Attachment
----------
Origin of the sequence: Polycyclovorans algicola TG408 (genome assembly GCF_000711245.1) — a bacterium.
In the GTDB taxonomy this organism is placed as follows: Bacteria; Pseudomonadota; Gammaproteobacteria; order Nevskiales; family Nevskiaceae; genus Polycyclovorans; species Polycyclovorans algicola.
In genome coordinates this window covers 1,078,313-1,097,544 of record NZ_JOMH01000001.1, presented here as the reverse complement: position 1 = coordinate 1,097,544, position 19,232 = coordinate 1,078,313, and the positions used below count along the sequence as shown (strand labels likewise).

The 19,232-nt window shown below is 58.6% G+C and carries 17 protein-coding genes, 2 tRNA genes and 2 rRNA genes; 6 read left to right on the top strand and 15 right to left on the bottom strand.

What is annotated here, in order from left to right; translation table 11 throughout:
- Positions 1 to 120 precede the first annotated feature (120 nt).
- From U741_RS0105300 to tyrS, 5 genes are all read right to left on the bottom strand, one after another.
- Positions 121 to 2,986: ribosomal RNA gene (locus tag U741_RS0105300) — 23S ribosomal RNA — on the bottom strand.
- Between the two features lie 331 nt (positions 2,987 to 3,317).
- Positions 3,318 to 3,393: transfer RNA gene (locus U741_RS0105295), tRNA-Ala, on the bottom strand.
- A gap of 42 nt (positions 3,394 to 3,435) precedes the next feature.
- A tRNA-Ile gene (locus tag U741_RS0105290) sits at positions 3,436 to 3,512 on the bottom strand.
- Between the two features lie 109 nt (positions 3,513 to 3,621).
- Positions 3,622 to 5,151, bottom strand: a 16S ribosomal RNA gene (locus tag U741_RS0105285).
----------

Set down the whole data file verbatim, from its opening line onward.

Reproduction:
Origin of the sequence: Polycyclovorans algicola TG408 (genome assembly GCF_000711245.1) — a bacterium.
In the GTDB taxonomy this organism is placed as follows: Bacteria; Pseudomonadota; Gammaproteobacteria; order Nevskiales; family Nevskiaceae; genus Polycyclovorans; species Polycyclovorans algicola.
In genome coordinates this window covers 1,078,313-1,097,544 of record NZ_JOMH01000001.1, presented here as the reverse complement: position 1 = coordinate 1,097,544, position 19,232 = coordinate 1,078,313, and the positions used below count along the sequence as shown (strand labels likewise).

The 19,232-nt window shown below is 58.6% G+C and carries 17 protein-coding genes, 2 tRNA genes and 2 rRNA genes; 6 read left to right on the top strand and 15 right to left on the bottom strand.

What is annotated here, in order from left to right; translation table 11 throughout:
- Positions 1 to 120 precede the first annotated feature (120 nt).
- From U741_RS0105300 to tyrS, 5 genes are all read right to left on the bottom strand, one after another.
- Positions 121 to 2,986: ribosomal RNA gene (locus tag U741_RS0105300) — 23S ribosomal RNA — on the bottom strand.
- Between the two features lie 331 nt (positions 2,987 to 3,317).
- Positions 3,318 to 3,393: transfer RNA gene (locus U741_RS0105295), tRNA-Ala, on the bottom strand.
- A gap of 42 nt (positions 3,394 to 3,435) precedes the next feature.
- A tRNA-Ile gene (locus tag U741_RS0105290) sits at positions 3,436 to 3,512 on the bottom strand.
- Between the two features lie 109 nt (positions 3,513 to 3,621).
- Positions 3,622 to 5,151, bottom strand: a 16S ribosomal RNA gene (locus tag U741_RS0105285).